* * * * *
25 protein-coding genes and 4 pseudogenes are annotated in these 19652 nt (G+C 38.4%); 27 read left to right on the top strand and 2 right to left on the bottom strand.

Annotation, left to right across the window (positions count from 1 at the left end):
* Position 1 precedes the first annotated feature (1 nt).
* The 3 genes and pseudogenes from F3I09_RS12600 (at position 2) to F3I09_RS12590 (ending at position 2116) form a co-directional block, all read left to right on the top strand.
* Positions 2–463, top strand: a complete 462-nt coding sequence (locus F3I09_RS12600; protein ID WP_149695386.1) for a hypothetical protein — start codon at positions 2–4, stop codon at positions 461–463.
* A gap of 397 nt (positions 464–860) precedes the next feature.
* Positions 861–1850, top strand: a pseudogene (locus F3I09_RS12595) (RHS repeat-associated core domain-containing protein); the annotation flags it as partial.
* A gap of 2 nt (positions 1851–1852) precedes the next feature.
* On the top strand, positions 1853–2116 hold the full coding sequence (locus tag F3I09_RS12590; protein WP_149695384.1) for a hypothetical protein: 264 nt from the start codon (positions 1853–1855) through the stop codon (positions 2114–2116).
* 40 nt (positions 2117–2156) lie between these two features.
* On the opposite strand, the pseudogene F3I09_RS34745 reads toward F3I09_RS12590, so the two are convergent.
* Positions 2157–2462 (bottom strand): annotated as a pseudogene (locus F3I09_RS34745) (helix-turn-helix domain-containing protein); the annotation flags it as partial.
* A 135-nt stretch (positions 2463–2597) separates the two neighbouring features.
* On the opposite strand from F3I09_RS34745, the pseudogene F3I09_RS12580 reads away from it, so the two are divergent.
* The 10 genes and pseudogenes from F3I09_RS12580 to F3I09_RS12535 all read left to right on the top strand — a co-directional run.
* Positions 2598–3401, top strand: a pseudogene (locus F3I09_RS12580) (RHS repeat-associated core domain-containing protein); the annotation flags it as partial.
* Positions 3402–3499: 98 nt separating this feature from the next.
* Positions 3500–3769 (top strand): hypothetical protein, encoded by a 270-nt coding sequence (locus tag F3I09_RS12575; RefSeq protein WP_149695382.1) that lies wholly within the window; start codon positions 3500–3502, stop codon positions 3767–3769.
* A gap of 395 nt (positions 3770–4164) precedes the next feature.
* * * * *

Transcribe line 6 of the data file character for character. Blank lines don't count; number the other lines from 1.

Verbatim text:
* A gap of 397 nt (positions 464–860) precedes the next feature.